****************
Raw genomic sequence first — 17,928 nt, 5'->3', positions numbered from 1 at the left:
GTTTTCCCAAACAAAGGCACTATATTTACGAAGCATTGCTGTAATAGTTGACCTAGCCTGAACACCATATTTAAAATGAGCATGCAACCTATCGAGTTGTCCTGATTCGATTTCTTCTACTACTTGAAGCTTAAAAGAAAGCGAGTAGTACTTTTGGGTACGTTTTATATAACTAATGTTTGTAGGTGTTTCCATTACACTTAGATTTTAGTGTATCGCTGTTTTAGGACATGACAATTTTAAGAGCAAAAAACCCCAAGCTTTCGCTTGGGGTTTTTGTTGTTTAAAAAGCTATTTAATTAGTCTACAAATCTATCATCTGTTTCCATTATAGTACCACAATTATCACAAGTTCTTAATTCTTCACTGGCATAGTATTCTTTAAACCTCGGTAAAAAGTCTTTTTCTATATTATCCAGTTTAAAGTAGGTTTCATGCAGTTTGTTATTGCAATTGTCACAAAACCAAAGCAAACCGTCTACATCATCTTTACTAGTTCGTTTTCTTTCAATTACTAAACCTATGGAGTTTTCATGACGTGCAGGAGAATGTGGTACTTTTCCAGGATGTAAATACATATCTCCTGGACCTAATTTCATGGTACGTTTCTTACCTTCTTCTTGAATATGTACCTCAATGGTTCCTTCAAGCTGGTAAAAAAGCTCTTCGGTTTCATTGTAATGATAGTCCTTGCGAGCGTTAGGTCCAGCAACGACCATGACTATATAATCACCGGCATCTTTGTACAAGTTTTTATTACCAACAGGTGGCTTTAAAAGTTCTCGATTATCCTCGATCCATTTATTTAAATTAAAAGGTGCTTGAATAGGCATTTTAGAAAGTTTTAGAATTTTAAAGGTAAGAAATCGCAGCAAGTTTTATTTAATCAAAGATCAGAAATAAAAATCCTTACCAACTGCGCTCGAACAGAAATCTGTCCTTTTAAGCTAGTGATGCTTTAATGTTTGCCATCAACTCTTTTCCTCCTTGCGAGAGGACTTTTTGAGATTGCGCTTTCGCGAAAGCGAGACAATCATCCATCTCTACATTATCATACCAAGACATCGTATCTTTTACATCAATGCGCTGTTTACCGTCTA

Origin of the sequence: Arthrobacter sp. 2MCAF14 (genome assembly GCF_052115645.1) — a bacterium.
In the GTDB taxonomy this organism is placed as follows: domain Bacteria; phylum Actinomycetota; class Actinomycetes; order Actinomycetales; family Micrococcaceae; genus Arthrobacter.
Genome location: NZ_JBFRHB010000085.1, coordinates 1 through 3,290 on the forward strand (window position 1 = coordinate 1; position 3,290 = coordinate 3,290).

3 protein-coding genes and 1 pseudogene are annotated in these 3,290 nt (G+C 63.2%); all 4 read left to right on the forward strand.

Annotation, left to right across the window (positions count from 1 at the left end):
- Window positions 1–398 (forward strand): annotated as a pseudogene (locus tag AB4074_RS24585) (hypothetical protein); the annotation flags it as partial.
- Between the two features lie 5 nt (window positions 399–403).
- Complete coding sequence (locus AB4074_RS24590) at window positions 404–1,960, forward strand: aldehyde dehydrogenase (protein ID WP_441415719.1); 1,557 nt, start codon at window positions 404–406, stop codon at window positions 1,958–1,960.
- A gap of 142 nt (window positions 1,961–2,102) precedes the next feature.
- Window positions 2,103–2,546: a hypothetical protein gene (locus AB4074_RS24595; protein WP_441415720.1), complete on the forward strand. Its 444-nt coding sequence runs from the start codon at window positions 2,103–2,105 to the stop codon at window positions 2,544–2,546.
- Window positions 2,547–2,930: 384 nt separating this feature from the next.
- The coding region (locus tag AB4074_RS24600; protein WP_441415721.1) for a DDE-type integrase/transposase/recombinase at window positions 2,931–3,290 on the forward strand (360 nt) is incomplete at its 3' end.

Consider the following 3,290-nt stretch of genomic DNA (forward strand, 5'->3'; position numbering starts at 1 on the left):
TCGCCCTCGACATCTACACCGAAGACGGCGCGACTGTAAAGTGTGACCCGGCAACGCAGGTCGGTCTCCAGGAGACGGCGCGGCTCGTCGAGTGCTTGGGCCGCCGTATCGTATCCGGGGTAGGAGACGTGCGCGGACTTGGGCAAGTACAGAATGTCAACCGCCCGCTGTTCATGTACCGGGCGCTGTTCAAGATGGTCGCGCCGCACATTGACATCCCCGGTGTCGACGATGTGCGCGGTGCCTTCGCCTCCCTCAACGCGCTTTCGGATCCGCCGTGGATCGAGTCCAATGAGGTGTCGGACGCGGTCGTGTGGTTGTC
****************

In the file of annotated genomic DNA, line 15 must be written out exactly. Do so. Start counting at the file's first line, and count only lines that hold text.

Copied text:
Consider the following 3,290-nt stretch of genomic DNA (forward strand, 5'->3'; position numbering starts at 1 on the left):